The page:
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Support and Socialisation Through Play

Playgroup for young parents

A growing number of young mums and dads are turning to Playgroups for young parents for peer support and valuable socialisation for their children.

These parents in their teens and early twenties, are setting aside a few hours each week to attend Playgroup with their babies and before school age children.

What is Playgroup?

Playgroup is for children aged from birth until they are old enough to attend school. While this age varies between states and territories, it is generally around five or six years old. Playgroup is different from child care, kindergarten and pre-school, because adults attend with their children.

Playgroups run on a simple formula that has stood the test of time for decades – bring together families with under school age children in a place with lots of room for activities, a pool of toys and equipment, and get ready for lots of fun as children and their caregivers play together.

There are currently more than 100,000 families attending Playgroup each week across Australia at venues including maternal and child health centres, kindergartens, halls, churches, community centres and primary schools.

Why are there Young Parent’s Playgroups?

Playgroup Australia recognises that as young parents you have a need for support and the opportunity to meet with others like yourself who have become parents at a young age.

We understand that you prefer to attend a Playgroup which is exclusive to people around your age, and we also want you and your child to enjoy the benefits of the Playgroup experience.

While providing your child with skills that will help prepare them for life and learning, Playgroup can also offer you a forum to share ideas and problems. It can also lead to play dates and, in many cases, long-term friendships.

Playgroups for young parents also benefit from the additional support of a coordinator who works with members and helps them develop the skills to participate in, and run, their Playgroup independently. These facilitators are also available to assist with parenting information and referrals to other family services.

Federal Government funding also means that attendance at these groups is free.

What do children get from Playgroup?

While Playgroup sessions are informal and relaxed, they also offer some valuable lessons for the children attending. Skills like learning to socialise and initiate play with others, sharing and co-operating, and becoming confident little people.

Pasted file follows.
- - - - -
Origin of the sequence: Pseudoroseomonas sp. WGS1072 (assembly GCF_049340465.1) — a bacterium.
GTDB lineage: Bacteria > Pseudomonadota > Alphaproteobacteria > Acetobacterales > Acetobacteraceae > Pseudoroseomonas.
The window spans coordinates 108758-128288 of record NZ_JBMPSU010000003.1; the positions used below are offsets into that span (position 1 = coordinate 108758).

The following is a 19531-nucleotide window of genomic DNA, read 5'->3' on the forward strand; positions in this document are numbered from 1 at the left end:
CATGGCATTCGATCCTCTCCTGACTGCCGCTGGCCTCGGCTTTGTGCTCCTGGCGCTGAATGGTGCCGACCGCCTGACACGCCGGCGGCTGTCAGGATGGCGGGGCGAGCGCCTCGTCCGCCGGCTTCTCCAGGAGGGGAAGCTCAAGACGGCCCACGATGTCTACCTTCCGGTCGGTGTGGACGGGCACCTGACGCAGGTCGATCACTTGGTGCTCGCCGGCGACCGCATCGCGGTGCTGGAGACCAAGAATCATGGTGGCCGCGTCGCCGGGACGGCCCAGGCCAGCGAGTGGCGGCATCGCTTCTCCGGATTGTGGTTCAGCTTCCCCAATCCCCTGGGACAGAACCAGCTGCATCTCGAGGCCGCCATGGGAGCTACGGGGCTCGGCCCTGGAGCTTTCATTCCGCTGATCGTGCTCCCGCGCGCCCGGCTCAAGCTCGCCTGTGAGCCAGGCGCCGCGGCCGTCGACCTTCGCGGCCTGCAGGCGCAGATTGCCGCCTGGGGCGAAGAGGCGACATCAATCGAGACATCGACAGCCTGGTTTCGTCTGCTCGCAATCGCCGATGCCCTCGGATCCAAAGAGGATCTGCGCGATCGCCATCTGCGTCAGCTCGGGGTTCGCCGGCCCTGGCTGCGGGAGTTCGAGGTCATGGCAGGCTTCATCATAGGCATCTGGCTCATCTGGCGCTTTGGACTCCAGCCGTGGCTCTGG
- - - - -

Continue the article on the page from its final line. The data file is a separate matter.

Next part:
• Your child is going through a stage of rapid brain and skill development and by taking them to playgroup he/she will:
  • Learn to play together through music, group singing, free play and snack time;
  • Develop verbal and non-verbal communication skills through contact with other children and adults;
  • Develop fine and gross motor skills;
  • Gain better body control, hand to eye coordination, spatial awareness and balance by playing with balls, sand, blocks, puzzles, playdough, paint and paste;
  • Discover shape, size, texture, quantity and consistency during play with dough and clay;
  • Learn to recognise colours and express emotions by experimenting with paint, collage, chalk, crayons and stamps;
  • Gain access to books and other reading opportunities in group situation.

Most parents say they go to playgroup for their child to play with other same-age children. But parents learn a lot too – about play! Playgroups create an atmosphere that will soon bring out your inner child.

How do I access a Young Parent Playgroup?

There are currently more than 30 Playgroups meeting weekly around Australia that are attended by young parents . For more information or to find one near you call 1800 171 882 (toll free) or visit www.playgroupaustralia.com.au

Playgroups for Teenage and Young Parents (as at May 2011)

New South Wales
Lake Heights
San Remo

Northern Territory
Acacia Ridge

South Australia
Mount Gambier (x2)
Campbell Town

Western Australia


Playgroup Australia is the national not-for-profit peak body that advocates for Playgroups and is responsible for the development of nationally consistent frameworks, policies, resources, and partnerships. It is comprised of the eight State and Territory Playgroup Associations that deliver Playgroup services to families and communities, and represents the largest group of families with young children in Australia.

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